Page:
Zeina Karam recently reports the following incident from Beirut:
BEFORE she escaped, Chandra worked 16 hours a day, seven days a week, cooking, cleaning and running a household for a family of six in Lebanon. The only time the Sri Lankan maid was allowed to leave the home was to throw out the rubbish. If she complained, she was told to stop being "stupid."
Then she found the key to the cupboard where her employers hid her passport.
"One day, while madam was on the telephone, I opened the front door and just left. Sleeping on the street was better than being in that prison," she said, giving only her first name for fear of retribution.
Chandra, 27, is one of thousands of foreign domestic workers in the Arab world who face abuse at the hands of their employers, human rights groups say.
Though long considered an issue in the oil-rich Gulf countries, the abuse of foreign housemaids is gaining attention in Lebanon, where there are an estimated 150,000 foreign domestic workers, mostly from Sri Lanka, the Philippines and Ethiopia.
In a report released this week, the New York-based Human Rights Watch (HRW) criticised the Gulf states and Lebanon for failing to curb the abuses and not protecting Sri Lankan migrant women workers, who number about 80,000 in Lebanon, under employment laws.
Nadim Houry, Lebanon researcher at HRW, said the Lebanese government exposed foreign housemaids to abuse by refusing to guarantee them a weekly day of rest, maximum daily work hours and freedom of movement.
"The Lebanese authorities aren't investigating and prosecuting those who break the law by abusing ... domestic workers. And domestic workers who do lodge a complaint against an abusive boss will often find themselves accused of theft or some other crime."
The report said some housemaids worked 16-21 hour days, seven days a week, without holidays or sick days - often for less than a 15p an hour. Their wages were often withheld and passports confiscated, the rights group said.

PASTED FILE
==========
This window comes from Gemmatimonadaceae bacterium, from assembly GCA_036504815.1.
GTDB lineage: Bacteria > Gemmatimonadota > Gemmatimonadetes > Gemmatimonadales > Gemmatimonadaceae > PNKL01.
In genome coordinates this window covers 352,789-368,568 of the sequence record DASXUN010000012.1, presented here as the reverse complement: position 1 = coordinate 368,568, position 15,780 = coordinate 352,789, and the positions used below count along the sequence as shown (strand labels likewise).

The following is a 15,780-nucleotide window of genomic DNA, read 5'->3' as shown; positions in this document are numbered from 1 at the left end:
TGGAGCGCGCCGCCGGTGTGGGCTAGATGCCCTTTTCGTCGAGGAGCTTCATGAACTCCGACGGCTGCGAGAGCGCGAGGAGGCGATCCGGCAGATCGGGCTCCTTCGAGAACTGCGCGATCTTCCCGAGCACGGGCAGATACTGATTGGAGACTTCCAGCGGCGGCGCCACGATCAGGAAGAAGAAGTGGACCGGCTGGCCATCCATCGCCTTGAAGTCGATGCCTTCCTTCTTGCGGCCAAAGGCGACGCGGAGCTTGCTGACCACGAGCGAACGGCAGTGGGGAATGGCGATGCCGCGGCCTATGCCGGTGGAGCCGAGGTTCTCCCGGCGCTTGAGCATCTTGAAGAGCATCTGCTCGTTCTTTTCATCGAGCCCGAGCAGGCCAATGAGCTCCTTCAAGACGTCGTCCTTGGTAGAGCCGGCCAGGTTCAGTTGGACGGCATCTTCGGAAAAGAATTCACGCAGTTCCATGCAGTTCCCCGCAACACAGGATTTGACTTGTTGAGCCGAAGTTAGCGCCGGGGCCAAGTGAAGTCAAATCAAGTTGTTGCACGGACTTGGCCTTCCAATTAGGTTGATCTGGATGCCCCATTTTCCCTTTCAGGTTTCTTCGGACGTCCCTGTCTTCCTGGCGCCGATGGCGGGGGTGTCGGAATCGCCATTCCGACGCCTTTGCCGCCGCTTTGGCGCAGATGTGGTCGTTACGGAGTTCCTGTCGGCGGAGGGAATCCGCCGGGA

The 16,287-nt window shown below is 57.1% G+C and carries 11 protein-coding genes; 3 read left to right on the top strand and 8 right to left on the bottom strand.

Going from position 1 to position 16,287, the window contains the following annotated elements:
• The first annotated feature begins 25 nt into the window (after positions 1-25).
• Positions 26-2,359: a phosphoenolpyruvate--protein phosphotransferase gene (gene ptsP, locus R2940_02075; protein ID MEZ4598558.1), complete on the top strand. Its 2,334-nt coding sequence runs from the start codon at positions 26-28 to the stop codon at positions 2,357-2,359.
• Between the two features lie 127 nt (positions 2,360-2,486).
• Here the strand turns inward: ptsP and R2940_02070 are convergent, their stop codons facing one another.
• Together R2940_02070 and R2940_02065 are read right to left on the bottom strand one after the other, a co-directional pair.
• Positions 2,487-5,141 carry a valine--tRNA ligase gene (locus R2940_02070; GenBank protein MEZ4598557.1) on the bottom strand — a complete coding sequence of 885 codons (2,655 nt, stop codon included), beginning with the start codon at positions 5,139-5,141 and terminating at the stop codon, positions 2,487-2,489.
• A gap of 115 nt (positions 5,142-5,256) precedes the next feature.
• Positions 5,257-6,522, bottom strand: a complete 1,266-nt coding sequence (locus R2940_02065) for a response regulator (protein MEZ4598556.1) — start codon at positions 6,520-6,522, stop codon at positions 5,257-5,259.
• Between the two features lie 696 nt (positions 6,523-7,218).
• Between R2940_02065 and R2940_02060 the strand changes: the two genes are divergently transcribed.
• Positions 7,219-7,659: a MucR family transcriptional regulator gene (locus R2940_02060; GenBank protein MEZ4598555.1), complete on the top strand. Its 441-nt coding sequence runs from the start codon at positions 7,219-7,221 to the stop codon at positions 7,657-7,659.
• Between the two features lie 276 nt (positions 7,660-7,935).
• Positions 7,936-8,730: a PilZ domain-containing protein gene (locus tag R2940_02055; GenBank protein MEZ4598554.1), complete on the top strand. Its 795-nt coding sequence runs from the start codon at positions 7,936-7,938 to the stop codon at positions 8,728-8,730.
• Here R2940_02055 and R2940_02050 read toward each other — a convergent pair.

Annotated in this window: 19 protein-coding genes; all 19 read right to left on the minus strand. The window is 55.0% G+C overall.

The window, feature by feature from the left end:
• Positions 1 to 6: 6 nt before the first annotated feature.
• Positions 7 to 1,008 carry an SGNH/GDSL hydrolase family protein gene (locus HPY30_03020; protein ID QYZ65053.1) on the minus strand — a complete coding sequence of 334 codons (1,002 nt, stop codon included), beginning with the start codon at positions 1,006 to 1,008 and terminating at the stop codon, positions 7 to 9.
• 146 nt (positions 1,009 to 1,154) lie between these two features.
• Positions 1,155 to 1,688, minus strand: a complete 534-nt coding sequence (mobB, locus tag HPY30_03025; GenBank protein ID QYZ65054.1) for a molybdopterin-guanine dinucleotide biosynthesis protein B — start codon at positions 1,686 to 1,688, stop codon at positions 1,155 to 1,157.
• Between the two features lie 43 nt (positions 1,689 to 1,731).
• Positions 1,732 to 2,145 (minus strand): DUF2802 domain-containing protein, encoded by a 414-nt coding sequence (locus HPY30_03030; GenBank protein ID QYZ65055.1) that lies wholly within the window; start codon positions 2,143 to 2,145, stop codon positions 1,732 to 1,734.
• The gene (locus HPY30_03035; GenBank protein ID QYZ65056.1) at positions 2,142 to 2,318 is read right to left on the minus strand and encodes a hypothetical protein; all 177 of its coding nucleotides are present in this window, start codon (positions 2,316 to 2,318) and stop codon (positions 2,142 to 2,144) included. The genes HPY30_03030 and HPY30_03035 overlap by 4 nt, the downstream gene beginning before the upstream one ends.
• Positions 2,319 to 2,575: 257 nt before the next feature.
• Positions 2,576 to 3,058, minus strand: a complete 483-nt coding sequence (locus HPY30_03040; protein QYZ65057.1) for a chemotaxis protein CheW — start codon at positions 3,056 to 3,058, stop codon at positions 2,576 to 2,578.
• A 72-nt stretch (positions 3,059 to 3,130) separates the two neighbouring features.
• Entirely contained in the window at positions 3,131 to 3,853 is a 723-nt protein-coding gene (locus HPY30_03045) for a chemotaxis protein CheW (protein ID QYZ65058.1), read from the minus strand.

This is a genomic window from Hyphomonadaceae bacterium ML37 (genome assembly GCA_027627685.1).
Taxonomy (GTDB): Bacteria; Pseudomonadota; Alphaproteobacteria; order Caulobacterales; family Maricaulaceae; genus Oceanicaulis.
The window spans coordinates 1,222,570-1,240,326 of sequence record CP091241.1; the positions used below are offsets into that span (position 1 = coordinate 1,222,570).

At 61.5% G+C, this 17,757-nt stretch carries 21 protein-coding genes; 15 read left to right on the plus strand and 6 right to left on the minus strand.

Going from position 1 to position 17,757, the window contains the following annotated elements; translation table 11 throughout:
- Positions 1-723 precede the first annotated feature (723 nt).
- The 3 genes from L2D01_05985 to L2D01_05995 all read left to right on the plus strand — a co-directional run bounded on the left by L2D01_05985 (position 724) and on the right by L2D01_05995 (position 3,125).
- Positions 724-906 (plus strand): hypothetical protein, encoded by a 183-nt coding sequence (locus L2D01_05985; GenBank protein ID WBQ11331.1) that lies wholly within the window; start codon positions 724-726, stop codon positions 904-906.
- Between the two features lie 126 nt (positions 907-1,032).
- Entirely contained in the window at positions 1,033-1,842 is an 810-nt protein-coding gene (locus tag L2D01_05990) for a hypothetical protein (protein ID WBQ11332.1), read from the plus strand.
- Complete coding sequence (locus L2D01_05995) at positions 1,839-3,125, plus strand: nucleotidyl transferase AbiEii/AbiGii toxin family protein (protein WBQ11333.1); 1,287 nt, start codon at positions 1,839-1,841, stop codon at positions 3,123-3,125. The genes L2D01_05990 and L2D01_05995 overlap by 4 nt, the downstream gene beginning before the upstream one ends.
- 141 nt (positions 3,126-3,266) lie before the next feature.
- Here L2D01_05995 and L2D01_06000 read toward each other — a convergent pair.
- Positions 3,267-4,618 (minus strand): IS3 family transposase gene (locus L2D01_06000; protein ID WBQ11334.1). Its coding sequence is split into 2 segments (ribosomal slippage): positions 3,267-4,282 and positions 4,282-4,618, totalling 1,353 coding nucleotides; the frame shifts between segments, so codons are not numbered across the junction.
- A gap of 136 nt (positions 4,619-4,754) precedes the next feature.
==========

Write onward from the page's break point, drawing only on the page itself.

The group listed reports of forced confinement, physical and verbal abuse of the housemaids, as well as sexual harassment and rape by employers.
In Lebanon, the predicament facing many migrant workers was highlighted during the 2006 Israel-Hezbollah war, when employers reportedly denied scores of workers the right to return home even though their embassies organised evacuations for them. Some were even left to fend for themselves under fire while their employers fled.
Upeksha R, a former domestic worker, is quoted in the report as saying: "They didn't allow me to come home during the war. My employers said 'If we are going to die, you are going to be with us.'"
The Lebanese government refused to comment yesterday.But Tarrad Hamadeh, Lebanon's labour minister, has previously acknowledged that the country's employment laws are outdated.
"You are facing a formidable Mafia made up of employment agencies, some foreign embassies and our embassies abroad. The only way to fight this is through modernising laws," said Mr Hamadeh, who submitted his resignation last year for political reasons but still technically holds his post because the government has not accepted it.
One of the main causes of this abuse is the "sponsorship arrangement" whereby the employer is held legally responsible for the migrant employee and for everything she or he does.
Samir Yammine, the owner of an employment agency, said many Lebanese took away their maids' passports to protect themselves: "If she [a maid] gets into trouble, the sponsor is held responsible."
Chandra, the Sri Lankan who escaped her employers, said she was very happy now, despite having lost all the money she made in the past two years.
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